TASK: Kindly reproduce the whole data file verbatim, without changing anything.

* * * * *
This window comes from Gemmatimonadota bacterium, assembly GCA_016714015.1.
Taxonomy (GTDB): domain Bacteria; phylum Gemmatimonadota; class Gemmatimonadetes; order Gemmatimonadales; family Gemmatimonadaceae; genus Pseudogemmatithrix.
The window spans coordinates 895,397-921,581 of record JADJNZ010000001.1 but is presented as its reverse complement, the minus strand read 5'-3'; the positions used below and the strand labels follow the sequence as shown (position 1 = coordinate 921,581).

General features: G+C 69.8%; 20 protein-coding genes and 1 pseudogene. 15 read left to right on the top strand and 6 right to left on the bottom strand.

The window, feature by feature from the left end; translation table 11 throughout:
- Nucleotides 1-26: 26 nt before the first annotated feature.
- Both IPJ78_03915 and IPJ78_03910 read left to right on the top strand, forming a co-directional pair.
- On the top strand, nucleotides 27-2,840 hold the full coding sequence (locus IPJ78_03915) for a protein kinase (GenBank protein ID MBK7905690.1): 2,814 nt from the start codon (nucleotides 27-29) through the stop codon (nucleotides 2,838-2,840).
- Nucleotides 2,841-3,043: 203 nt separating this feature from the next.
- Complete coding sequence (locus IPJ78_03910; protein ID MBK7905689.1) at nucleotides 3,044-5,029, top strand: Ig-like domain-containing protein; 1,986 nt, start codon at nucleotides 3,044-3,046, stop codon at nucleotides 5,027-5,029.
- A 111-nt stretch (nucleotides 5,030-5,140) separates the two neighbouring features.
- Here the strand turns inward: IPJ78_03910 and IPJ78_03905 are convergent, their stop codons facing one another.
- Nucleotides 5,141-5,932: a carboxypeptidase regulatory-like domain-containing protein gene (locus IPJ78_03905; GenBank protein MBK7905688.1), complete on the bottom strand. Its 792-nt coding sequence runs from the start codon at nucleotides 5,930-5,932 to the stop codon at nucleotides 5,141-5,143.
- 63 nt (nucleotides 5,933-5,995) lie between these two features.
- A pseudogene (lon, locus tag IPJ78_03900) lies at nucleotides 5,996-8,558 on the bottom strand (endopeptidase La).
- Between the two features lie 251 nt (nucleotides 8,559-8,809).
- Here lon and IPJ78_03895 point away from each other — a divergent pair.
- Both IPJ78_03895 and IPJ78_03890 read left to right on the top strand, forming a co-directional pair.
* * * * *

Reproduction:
This window comes from Gemmatimonadota bacterium, assembly GCA_016714015.1.
Taxonomy (GTDB): domain Bacteria; phylum Gemmatimonadota; class Gemmatimonadetes; order Gemmatimonadales; family Gemmatimonadaceae; genus Pseudogemmatithrix.
The window spans coordinates 895,397-921,581 of record JADJNZ010000001.1 but is presented as its reverse complement, the minus strand read 5'-3'; the positions used below and the strand labels follow the sequence as shown (position 1 = coordinate 921,581).

General features: G+C 69.8%; 20 protein-coding genes and 1 pseudogene. 15 read left to right on the top strand and 6 right to left on the bottom strand.

The window, feature by feature from the left end; translation table 11 throughout:
- Nucleotides 1-26: 26 nt before the first annotated feature.
- Both IPJ78_03915 and IPJ78_03910 read left to right on the top strand, forming a co-directional pair.
- On the top strand, nucleotides 27-2,840 hold the full coding sequence (locus IPJ78_03915) for a protein kinase (GenBank protein ID MBK7905690.1): 2,814 nt from the start codon (nucleotides 27-29) through the stop codon (nucleotides 2,838-2,840).
- Nucleotides 2,841-3,043: 203 nt separating this feature from the next.
- Complete coding sequence (locus IPJ78_03910; protein ID MBK7905689.1) at nucleotides 3,044-5,029, top strand: Ig-like domain-containing protein; 1,986 nt, start codon at nucleotides 3,044-3,046, stop codon at nucleotides 5,027-5,029.
- A 111-nt stretch (nucleotides 5,030-5,140) separates the two neighbouring features.
- Here the strand turns inward: IPJ78_03910 and IPJ78_03905 are convergent, their stop codons facing one another.
- Nucleotides 5,141-5,932: a carboxypeptidase regulatory-like domain-containing protein gene (locus IPJ78_03905; GenBank protein MBK7905688.1), complete on the bottom strand. Its 792-nt coding sequence runs from the start codon at nucleotides 5,930-5,932 to the stop codon at nucleotides 5,141-5,143.
- 63 nt (nucleotides 5,933-5,995) lie between these two features.
- A pseudogene (lon, locus tag IPJ78_03900) lies at nucleotides 5,996-8,558 on the bottom strand (endopeptidase La).
- Between the two features lie 251 nt (nucleotides 8,559-8,809).
- Here lon and IPJ78_03895 point away from each other — a divergent pair.
- Both IPJ78_03895 and IPJ78_03890 read left to right on the top strand, forming a co-directional pair.